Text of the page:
By failing to prioritize on a macro level, you may find yourself scrambling to decide how to deal with tasks as they come up. People often tend to spend time in Quadrant 4 (not urgent and not important tasks) when they haven’t prioritized effectively. Quadrant 4 offers an escape from overwhelm but has little ROTI.

The Bottom Line

By clearly defining a macro approach to prioritization, organizations and individuals can guarantee the highest return on time and energy spent.

Prioritization is a skill that everyone must develop in order to maximize their efficiency and reach their full potential. Many talented people suffer from unnecessary stress and overwhelm due to an improper prioritization of the tasks they need to complete in order to meet their goals. Learning when to delegate or delete a task may be difficult to master, but the stress that it will help avoid is invaluable.

We know you’re talented enough to take prioritization seriously, so why not check out our eBook, The 10 Step Arootah Success Formula? It covers our thorough prioritization process, as well as the other skills you need to be successful.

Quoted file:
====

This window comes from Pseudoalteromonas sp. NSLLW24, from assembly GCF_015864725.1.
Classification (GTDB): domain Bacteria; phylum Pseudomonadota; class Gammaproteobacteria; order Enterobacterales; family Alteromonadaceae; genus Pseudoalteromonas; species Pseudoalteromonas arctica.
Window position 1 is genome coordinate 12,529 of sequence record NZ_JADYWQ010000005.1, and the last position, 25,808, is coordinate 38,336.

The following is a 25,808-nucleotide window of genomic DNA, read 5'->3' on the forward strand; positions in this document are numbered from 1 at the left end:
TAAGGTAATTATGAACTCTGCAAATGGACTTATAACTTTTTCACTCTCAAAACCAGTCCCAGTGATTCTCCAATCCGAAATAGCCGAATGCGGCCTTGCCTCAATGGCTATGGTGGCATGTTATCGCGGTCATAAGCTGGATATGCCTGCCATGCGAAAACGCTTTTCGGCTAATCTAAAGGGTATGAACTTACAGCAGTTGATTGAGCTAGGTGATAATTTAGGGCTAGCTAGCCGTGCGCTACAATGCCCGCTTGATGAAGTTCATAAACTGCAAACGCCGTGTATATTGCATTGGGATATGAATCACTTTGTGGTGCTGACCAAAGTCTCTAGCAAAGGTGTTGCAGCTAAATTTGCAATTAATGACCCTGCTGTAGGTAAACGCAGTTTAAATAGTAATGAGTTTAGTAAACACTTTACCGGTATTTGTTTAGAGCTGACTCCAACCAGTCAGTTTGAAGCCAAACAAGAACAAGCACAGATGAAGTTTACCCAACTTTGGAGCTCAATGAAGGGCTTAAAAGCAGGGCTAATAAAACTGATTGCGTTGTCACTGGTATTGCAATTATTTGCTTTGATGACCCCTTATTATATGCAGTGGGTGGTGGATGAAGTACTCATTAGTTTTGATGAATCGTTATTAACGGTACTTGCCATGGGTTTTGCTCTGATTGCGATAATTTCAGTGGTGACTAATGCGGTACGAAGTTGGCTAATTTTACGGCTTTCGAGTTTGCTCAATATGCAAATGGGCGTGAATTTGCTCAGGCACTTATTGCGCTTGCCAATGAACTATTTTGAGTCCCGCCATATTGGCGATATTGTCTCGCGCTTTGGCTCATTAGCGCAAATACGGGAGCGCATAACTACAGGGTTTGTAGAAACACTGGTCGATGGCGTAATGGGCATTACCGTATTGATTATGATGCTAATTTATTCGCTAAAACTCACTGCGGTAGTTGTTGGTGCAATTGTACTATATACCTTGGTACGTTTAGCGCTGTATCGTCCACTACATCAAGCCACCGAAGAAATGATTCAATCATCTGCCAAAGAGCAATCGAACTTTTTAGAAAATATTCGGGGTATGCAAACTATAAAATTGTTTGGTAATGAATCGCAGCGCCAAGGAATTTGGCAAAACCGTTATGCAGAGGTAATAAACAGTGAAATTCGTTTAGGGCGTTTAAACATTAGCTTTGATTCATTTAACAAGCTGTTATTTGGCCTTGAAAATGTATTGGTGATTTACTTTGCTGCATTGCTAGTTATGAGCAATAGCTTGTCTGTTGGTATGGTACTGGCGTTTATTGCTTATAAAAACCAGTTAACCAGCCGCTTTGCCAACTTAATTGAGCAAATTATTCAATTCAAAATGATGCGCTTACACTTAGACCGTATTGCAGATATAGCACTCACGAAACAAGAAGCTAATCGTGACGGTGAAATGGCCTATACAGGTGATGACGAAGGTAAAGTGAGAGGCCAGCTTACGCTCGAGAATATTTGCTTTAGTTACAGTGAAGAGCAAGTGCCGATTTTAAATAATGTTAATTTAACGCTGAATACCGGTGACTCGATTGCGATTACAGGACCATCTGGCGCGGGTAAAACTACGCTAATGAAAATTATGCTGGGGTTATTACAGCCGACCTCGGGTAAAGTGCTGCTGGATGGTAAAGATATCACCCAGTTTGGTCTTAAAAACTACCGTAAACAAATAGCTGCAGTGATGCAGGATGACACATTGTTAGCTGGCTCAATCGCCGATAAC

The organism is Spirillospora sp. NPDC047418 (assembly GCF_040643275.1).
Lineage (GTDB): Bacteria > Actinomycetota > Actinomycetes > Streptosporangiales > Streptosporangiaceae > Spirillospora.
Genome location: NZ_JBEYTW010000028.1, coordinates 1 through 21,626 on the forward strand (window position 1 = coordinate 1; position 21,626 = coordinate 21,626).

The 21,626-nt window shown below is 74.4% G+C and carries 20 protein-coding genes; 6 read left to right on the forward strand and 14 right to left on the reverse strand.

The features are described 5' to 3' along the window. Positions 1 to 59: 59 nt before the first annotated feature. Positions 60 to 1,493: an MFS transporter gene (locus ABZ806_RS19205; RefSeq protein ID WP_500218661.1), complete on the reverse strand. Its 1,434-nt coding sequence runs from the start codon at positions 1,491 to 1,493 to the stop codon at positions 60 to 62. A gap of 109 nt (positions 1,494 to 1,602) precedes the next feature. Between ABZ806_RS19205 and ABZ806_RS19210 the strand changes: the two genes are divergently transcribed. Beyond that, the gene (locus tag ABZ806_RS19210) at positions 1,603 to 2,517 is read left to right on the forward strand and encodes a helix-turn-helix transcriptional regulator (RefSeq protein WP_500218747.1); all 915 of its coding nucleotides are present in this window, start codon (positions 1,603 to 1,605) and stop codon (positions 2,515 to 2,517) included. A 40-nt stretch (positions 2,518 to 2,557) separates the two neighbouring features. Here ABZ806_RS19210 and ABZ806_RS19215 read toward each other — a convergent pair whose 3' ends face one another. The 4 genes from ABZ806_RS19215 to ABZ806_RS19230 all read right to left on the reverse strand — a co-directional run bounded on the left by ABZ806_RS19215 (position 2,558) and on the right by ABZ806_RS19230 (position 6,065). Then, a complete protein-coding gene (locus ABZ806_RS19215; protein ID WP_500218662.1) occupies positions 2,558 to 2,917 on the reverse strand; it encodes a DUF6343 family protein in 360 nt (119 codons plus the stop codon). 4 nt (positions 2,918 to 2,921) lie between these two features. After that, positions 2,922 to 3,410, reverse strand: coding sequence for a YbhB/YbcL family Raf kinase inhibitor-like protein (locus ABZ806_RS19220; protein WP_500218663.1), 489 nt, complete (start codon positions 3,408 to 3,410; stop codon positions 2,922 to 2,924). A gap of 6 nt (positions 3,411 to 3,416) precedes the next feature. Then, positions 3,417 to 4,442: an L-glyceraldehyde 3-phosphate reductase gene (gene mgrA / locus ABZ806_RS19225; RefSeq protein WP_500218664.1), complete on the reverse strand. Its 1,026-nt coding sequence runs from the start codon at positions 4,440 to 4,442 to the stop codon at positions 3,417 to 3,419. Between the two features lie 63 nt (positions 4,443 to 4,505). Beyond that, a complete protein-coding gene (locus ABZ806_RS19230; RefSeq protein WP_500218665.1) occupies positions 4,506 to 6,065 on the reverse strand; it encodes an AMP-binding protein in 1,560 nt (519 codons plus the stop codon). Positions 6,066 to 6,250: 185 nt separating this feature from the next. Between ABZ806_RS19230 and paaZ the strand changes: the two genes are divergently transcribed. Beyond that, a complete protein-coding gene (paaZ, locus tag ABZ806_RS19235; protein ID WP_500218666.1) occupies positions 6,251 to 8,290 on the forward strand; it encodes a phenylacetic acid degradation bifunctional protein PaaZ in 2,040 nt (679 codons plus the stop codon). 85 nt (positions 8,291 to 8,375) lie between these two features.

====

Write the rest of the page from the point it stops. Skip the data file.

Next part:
Have you used the Time Matrix to prioritize your time before? What prioritization skills are you looking to develop this year? Let us know in the comments below!




Disclaimer: This article is for general informational purposes only and is not intended to be and should not be taken as professional medical, psychological, legal, investment, financial, accounting, or tax advice. Arootah does not warrant or guarantee the accuracy, reliability, completeness, or suitability of its content for a particular purpose. Please do not act or refrain from acting based on anything you read in our newsletter, blog or anywhere else on our website.

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Iris Bello
Iris Bello
2 years ago

Life is too complicated not to be orderly.

Iris Bello
Iris Bello
2 years ago

Action precedes motivation.